Authenticity Will Close the Confidence Gap, with Claire Shipman
Journalist Claire Shipman discusses the role authenticity plays in the manifestation and expression of confidence. Shipman is co-author of the 2014 book The Confidence Code.
We often hear examples of social inequity framed around the image of a gap: achievement gap, gender wage gap, opportunity gap, etc. In each of these, the gap represents both the factual distance between the advantaged and the disadvantaged, as well as the figurative gap in terms of equity and fairness. For instance, the gender pay gap (which does exist, by the way) is a literal separation between male and female financial compensation. It's simultaneously an abstraction of the societal privilege afforded to men and not women. When we hear people say, "We need to close the ____ gap," we're not just talking about paying women the same as men, or whatever it is the gap signifies. We're talking about rectifying the perception that Group A deserves more ____ than Group B. The gender pay gap isn't just about money; it's about an idea.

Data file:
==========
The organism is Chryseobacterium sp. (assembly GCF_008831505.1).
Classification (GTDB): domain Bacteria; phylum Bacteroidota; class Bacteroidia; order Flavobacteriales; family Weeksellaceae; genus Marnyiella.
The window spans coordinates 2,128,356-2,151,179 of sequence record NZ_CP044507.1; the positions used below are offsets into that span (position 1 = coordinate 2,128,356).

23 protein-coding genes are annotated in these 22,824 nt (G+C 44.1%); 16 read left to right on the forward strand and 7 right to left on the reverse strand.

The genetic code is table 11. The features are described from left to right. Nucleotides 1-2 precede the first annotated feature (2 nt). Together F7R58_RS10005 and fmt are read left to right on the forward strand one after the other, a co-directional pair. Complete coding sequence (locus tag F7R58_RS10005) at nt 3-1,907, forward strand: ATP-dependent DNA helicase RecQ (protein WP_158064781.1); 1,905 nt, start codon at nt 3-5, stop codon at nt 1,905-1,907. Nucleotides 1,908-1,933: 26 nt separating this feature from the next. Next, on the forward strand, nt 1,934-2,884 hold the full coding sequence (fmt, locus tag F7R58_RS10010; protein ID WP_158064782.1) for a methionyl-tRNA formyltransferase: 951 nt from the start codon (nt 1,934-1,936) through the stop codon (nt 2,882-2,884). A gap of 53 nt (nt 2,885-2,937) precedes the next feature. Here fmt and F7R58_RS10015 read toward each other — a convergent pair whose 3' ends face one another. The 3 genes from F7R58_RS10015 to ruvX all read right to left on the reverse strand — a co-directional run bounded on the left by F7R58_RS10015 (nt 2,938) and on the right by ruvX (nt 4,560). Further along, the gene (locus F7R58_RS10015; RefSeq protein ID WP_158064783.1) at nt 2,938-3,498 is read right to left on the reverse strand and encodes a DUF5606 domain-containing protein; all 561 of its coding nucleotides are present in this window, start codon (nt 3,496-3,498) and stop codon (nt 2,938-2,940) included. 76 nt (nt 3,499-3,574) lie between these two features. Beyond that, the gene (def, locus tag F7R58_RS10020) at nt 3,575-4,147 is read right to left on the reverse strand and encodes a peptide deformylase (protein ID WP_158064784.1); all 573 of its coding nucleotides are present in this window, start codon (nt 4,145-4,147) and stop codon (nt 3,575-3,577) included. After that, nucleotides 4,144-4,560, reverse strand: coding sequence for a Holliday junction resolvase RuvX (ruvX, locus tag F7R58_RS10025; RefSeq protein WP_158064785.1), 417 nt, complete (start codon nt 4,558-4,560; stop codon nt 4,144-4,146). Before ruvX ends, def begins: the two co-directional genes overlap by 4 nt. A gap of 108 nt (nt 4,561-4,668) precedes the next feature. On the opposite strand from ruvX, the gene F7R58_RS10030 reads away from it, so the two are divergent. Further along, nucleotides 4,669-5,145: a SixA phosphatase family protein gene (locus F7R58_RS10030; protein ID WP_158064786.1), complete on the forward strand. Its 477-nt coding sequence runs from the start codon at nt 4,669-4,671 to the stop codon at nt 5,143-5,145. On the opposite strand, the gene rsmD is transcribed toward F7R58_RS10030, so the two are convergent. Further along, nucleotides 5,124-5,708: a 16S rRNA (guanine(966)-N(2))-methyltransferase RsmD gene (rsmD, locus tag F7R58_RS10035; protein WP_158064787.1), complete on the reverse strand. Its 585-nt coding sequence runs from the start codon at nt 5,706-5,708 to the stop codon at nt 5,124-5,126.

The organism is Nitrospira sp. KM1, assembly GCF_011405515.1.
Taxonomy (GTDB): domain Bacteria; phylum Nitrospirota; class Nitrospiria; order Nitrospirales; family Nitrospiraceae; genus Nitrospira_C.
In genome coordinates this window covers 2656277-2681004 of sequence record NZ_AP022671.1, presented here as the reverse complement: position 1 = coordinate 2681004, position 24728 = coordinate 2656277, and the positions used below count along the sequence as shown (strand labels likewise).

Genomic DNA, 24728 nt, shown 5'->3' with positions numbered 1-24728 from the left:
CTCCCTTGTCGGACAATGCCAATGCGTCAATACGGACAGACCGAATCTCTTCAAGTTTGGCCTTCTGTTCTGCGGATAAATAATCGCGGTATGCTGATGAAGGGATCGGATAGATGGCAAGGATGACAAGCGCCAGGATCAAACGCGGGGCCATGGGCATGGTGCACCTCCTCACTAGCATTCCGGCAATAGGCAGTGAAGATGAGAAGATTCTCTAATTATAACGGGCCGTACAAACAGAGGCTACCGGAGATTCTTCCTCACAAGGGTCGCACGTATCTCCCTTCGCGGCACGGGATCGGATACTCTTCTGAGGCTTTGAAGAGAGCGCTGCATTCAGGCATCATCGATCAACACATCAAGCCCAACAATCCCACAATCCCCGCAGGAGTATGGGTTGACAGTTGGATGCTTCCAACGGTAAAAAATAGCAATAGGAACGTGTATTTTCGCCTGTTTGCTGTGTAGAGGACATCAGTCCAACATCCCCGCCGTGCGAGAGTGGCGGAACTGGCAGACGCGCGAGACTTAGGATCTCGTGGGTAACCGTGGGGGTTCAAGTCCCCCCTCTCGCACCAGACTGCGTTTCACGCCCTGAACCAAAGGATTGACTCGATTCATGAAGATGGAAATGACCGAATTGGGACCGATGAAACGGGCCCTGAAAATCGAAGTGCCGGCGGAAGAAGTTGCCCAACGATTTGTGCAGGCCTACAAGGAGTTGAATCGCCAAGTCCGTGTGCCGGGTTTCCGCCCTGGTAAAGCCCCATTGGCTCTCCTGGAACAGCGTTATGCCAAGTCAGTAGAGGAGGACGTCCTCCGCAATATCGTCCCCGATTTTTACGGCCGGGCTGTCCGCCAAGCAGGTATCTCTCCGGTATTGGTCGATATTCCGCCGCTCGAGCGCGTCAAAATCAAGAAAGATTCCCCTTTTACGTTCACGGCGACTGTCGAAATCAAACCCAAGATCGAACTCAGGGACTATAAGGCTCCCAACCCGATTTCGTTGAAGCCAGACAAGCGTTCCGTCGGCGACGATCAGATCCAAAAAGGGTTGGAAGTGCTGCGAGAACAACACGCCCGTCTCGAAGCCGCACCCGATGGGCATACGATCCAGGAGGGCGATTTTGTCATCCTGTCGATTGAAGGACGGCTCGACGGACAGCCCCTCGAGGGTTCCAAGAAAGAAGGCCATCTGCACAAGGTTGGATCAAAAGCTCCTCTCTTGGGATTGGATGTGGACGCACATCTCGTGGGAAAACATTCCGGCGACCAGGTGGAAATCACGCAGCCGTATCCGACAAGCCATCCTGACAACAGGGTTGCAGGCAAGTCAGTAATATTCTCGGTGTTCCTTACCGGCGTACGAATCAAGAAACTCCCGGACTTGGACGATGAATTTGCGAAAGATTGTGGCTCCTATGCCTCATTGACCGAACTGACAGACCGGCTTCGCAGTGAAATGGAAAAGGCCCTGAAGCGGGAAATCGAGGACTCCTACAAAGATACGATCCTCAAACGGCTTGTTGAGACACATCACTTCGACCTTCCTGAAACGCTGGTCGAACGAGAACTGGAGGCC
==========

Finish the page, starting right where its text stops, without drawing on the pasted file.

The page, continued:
With that in your front pocket, consider ABC News correspondent Claire Shipman's appearance in today's featured Big Think interview. Shipman is co-author of the book The Confidence Code, which explores the nature and importance of self-assurance in the workplace. Its prime focus is on equipping women with the knowledge and skills necessary to close the confidence gap.
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You want one. Now you may be able to survive one.
Photo credit: Jie Zhao / Getty contributor
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